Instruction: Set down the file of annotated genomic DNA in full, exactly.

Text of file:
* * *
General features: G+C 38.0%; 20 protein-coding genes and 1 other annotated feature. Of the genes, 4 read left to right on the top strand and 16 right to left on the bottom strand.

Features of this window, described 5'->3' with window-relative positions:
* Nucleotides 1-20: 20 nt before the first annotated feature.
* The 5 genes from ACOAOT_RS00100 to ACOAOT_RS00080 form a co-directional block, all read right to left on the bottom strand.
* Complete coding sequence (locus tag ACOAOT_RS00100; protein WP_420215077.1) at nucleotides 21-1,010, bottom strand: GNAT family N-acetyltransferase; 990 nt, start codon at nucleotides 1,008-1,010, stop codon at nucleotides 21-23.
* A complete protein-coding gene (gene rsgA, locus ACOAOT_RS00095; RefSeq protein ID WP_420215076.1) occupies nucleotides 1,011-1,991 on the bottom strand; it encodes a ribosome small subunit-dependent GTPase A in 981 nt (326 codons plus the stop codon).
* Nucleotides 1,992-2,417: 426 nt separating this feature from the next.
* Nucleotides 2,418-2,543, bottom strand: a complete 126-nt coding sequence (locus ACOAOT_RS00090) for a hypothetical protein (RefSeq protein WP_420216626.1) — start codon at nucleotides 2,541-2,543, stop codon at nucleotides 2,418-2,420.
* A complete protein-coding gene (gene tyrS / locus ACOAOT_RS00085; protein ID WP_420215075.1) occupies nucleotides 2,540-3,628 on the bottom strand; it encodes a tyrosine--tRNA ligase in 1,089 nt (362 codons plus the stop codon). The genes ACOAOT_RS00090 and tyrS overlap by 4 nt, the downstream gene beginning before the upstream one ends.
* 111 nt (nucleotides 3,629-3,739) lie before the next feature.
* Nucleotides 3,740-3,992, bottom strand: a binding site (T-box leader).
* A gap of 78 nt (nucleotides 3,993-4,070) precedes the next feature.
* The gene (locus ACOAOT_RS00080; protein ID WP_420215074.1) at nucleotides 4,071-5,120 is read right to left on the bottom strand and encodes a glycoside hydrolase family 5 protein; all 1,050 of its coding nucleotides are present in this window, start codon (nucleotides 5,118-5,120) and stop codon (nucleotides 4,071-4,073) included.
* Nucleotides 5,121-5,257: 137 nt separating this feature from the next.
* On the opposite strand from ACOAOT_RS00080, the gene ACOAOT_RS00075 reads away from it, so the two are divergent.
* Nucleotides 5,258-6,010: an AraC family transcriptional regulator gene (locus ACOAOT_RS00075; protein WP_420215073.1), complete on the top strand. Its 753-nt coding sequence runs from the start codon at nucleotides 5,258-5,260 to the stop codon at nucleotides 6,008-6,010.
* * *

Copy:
General features: G+C 38.0%; 20 protein-coding genes and 1 other annotated feature. Of the genes, 4 read left to right on the top strand and 16 right to left on the bottom strand.

Features of this window, described 5'->3' with window-relative positions:
* Nucleotides 1-20: 20 nt before the first annotated feature.
* The 5 genes from ACOAOT_RS00100 to ACOAOT_RS00080 form a co-directional block, all read right to left on the bottom strand.
* Complete coding sequence (locus tag ACOAOT_RS00100; protein WP_420215077.1) at nucleotides 21-1,010, bottom strand: GNAT family N-acetyltransferase; 990 nt, start codon at nucleotides 1,008-1,010, stop codon at nucleotides 21-23.
* A complete protein-coding gene (gene rsgA, locus ACOAOT_RS00095; RefSeq protein ID WP_420215076.1) occupies nucleotides 1,011-1,991 on the bottom strand; it encodes a ribosome small subunit-dependent GTPase A in 981 nt (326 codons plus the stop codon).
* Nucleotides 1,992-2,417: 426 nt separating this feature from the next.
* Nucleotides 2,418-2,543, bottom strand: a complete 126-nt coding sequence (locus ACOAOT_RS00090) for a hypothetical protein (RefSeq protein WP_420216626.1) — start codon at nucleotides 2,541-2,543, stop codon at nucleotides 2,418-2,420.
* A complete protein-coding gene (gene tyrS / locus ACOAOT_RS00085; protein ID WP_420215075.1) occupies nucleotides 2,540-3,628 on the bottom strand; it encodes a tyrosine--tRNA ligase in 1,089 nt (362 codons plus the stop codon). The genes ACOAOT_RS00090 and tyrS overlap by 4 nt, the downstream gene beginning before the upstream one ends.
* 111 nt (nucleotides 3,629-3,739) lie before the next feature.
* Nucleotides 3,740-3,992, bottom strand: a binding site (T-box leader).
* A gap of 78 nt (nucleotides 3,993-4,070) precedes the next feature.
* The gene (locus ACOAOT_RS00080; protein ID WP_420215074.1) at nucleotides 4,071-5,120 is read right to left on the bottom strand and encodes a glycoside hydrolase family 5 protein; all 1,050 of its coding nucleotides are present in this window, start codon (nucleotides 5,118-5,120) and stop codon (nucleotides 4,071-4,073) included.
* Nucleotides 5,121-5,257: 137 nt separating this feature from the next.
* On the opposite strand from ACOAOT_RS00080, the gene ACOAOT_RS00075 reads away from it, so the two are divergent.
* Nucleotides 5,258-6,010: an AraC family transcriptional regulator gene (locus ACOAOT_RS00075; protein WP_420215073.1), complete on the top strand. Its 753-nt coding sequence runs from the start codon at nucleotides 5,258-5,260 to the stop codon at nucleotides 6,008-6,010.